"Taking Chance" premieres at 6 p.m. today on HBO. Check your cable or satellite provider for local channel listings.
About 900 people filled the gym of Dubois High School in Dubois, Wyo., on Wednesday, waiting for the public screening of "Taking Chance" to begin.
The stands were full with local residents and others who traveled various distances across the American landscape to be there.
The film they came to watch would chronicle U.S. Marine Lt. Col. Michael Strobl's own journey to the small, rural town in 2004. It will premiere to the rest of the country at 6 p.m. today on HBO.
Almost five years ago, Strobl volunteered to escort the body of Lance Cpl. Chance Phelps - who lived in Craig from ages 5 to 17 - back to his family's current home in Wyoming. Phelps, 19, had been fatally shot April 9, 2004, while defending a military convoy in the Al Anbar Province of Iraq.
Phelps died helping to protect U.S. Marine Maj. Gen. John Kelly, who was in the Dubois High School gym Wednesday, standing close to Phelps' family. Strobl was there, as well, having made a new sojourn to Dubois for the screening.
It was a good moment, said Phelps' mother, Gretchen Mack, but she couldn't bear to relive her son's death again.
"I couldn't sit through the screening," she said. "As soon as it started, I left."
The film, based on a journal Strobl kept as he escorted Phelps to Wyoming, has not brought Mack any closure.
But she has found some reassurance through it all.
"There really isn't any closure," Mack said. "It does bring some degree of comfort just knowing what goes on behind the scenes with our military and how it works when they bring someone home."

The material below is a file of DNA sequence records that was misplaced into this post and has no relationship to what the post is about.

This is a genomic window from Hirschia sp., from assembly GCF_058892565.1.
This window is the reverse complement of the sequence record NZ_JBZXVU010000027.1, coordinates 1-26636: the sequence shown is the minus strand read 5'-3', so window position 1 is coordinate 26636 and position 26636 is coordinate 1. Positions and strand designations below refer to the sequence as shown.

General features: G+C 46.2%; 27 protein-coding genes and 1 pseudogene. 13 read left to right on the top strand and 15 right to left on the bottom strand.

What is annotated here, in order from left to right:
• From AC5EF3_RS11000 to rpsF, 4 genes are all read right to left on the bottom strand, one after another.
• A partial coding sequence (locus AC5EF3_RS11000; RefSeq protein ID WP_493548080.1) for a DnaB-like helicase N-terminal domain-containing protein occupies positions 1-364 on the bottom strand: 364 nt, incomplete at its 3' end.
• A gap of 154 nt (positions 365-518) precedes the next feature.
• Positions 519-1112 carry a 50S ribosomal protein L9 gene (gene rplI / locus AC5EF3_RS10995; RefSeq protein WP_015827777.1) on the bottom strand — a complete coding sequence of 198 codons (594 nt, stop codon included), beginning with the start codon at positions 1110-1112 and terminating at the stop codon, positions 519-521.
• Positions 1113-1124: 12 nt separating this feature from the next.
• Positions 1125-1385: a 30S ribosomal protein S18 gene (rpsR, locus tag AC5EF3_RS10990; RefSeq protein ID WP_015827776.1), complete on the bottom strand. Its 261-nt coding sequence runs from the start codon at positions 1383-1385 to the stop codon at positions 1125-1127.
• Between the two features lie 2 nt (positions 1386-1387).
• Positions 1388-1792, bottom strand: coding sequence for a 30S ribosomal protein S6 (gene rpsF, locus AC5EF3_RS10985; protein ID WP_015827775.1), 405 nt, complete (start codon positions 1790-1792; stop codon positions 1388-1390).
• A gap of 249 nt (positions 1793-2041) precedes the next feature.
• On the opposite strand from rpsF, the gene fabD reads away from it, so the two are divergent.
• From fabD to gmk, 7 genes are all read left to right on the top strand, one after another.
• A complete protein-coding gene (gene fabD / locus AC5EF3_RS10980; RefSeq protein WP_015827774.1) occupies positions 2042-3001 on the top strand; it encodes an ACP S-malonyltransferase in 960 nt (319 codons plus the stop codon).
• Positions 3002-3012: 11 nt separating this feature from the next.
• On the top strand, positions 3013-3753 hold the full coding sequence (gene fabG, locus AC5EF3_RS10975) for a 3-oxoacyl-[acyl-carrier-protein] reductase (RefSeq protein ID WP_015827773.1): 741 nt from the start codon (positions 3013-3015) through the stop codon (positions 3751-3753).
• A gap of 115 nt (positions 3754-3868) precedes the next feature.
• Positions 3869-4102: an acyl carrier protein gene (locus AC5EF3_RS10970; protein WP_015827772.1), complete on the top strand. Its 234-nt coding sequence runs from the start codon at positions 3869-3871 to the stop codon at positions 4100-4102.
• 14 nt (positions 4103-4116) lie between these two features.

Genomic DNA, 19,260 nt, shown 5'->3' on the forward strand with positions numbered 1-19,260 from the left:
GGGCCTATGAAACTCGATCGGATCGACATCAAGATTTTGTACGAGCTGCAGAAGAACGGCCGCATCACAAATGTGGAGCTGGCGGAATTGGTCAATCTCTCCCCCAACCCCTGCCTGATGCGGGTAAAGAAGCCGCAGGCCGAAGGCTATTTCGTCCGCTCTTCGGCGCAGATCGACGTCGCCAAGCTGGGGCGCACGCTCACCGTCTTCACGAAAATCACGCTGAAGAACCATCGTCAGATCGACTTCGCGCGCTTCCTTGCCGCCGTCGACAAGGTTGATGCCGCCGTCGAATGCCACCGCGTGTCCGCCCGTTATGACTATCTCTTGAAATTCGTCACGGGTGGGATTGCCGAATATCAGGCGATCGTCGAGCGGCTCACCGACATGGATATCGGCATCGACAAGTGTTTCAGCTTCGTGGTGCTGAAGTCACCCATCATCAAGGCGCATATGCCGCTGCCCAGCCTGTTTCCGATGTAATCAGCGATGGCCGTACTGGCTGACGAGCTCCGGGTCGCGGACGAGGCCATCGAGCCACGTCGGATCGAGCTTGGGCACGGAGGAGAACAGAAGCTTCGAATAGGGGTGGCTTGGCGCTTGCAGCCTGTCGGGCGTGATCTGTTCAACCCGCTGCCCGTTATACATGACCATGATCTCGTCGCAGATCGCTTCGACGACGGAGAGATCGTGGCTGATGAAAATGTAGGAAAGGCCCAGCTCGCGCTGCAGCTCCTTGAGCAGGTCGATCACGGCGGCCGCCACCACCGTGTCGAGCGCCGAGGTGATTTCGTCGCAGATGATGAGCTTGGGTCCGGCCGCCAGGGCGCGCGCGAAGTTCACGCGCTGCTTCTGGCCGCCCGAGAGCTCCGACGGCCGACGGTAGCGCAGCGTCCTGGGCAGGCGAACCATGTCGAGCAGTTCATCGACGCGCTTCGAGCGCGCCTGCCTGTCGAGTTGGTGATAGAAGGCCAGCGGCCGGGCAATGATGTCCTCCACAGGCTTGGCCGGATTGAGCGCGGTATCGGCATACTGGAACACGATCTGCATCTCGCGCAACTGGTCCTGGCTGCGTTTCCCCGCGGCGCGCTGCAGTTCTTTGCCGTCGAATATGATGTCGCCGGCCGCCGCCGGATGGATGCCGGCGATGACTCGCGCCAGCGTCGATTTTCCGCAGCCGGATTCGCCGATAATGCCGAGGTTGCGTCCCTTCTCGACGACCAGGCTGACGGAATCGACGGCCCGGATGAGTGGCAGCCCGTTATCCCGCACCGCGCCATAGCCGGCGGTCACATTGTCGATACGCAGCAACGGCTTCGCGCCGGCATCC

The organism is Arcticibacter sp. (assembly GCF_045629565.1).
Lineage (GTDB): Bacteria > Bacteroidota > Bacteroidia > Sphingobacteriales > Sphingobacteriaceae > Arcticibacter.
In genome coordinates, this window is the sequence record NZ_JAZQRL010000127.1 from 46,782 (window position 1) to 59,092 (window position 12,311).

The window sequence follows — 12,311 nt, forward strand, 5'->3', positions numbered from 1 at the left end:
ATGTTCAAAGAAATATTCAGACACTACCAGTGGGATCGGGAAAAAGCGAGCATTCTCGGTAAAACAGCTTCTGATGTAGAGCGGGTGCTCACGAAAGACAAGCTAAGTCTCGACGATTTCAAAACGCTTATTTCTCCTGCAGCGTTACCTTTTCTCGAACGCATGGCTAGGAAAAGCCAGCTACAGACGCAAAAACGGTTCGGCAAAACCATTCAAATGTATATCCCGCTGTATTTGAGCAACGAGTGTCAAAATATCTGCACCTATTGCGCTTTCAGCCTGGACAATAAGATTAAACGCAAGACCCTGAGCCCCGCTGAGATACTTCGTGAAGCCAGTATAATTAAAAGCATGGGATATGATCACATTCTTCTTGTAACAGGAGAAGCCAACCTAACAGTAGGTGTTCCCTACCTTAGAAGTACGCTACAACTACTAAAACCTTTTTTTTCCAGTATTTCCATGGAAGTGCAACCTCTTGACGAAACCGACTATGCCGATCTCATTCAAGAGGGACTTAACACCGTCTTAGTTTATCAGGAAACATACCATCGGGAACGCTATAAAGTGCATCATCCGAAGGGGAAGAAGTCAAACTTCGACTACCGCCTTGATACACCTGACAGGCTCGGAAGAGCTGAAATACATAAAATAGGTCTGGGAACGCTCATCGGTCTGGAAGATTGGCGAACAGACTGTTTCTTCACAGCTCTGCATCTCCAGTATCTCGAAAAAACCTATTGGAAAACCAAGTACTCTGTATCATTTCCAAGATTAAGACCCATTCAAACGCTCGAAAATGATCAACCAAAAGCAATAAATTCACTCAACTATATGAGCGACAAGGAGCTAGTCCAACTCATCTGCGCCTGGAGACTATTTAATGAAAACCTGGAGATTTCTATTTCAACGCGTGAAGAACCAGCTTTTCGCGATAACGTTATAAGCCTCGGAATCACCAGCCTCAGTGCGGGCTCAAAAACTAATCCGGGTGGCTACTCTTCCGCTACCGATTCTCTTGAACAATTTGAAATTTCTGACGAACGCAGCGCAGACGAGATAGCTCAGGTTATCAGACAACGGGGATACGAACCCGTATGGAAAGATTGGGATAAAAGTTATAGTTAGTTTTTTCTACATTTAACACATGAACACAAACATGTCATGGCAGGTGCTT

It's good to know her son was cared for, Mack said, and she now has deep gratitude for the military servicemen and women who volunteer to escort and care for the bodies of the fallen.
"Most people don't know what they do," she said. "They take care of our fallen heroes."
Tonee Gingrich, Phelps' grandmother who still lives in Craig, would like people watching "Taking Chance" to remember that message, though she said it will be hard for anyone to forget.
"It's got a beautiful message," Gingrich said. "It's very sad - I won't say it isn't - but it's got a message to the American people that our soldiers who come home dead are treated with such respect. It's beautiful."
Strobl and Kelly reinforced that message at the Dubois screening, Gingrich said.
Strobl's father died recently, but he left Grand Junction to be with Phelps' family in Wyoming. Gingrich said her family was honored to have him there Wednesday.
Kelly flew in from Boston, Gingrich added, and treated her and her relatives with the kind of warmth usually only seen in old friends.
"That's the dedication that these people have to fallen soldiers," Gingrich said. "They have become part of our family. They put their lives aside to be there with us."
She also was touched by the "enormous" turnout from local Dubois residents and people she recognized from Craig, Hayden and Maybell.
"It was the same feeling I got at the funeral," Gingrich said. "The closeness. The loving."
Mack said she hopes people will remember the sacrifices made by those who serve in the military for the sake of those who don't.
She also wants other families with members serving overseas and loved ones who died in combat to know they're not alone.
She said she hopes people will understand the message about their country, as well.
"The movie's basically just about America," Mack said. "It's not just about my son. It could have been any service member coming home.
"It's just about how great our people can be, and it's a huge tribute to our military. You just need to help these families if you can. It doesn't take much, sometimes just a pat on the back."
Collin Smith can be reached at 875-1794 or email@example.com.